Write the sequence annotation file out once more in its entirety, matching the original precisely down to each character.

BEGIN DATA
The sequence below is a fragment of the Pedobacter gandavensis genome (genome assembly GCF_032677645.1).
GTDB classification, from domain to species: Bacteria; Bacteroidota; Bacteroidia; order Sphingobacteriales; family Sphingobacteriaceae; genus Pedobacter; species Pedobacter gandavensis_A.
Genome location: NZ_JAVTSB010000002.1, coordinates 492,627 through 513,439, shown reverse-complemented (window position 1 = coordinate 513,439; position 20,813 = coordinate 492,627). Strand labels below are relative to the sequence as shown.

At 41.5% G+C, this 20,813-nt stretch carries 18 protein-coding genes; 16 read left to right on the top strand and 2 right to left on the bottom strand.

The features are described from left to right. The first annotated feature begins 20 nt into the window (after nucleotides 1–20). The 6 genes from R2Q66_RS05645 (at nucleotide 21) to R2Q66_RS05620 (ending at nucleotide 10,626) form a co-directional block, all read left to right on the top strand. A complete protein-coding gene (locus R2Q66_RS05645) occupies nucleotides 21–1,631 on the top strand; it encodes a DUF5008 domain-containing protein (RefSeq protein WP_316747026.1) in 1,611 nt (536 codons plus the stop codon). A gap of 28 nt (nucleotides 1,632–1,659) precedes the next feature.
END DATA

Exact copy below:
The sequence below is a fragment of the Pedobacter gandavensis genome (genome assembly GCF_032677645.1).
GTDB classification, from domain to species: Bacteria; Bacteroidota; Bacteroidia; order Sphingobacteriales; family Sphingobacteriaceae; genus Pedobacter; species Pedobacter gandavensis_A.
Genome location: NZ_JAVTSB010000002.1, coordinates 492,627 through 513,439, shown reverse-complemented (window position 1 = coordinate 513,439; position 20,813 = coordinate 492,627). Strand labels below are relative to the sequence as shown.

At 41.5% G+C, this 20,813-nt stretch carries 18 protein-coding genes; 16 read left to right on the top strand and 2 right to left on the bottom strand.

The features are described from left to right. The first annotated feature begins 20 nt into the window (after nucleotides 1–20). The 6 genes from R2Q66_RS05645 (at nucleotide 21) to R2Q66_RS05620 (ending at nucleotide 10,626) form a co-directional block, all read left to right on the top strand. A complete protein-coding gene (locus R2Q66_RS05645) occupies nucleotides 21–1,631 on the top strand; it encodes a DUF5008 domain-containing protein (RefSeq protein WP_316747026.1) in 1,611 nt (536 codons plus the stop codon). A gap of 28 nt (nucleotides 1,632–1,659) precedes the next feature.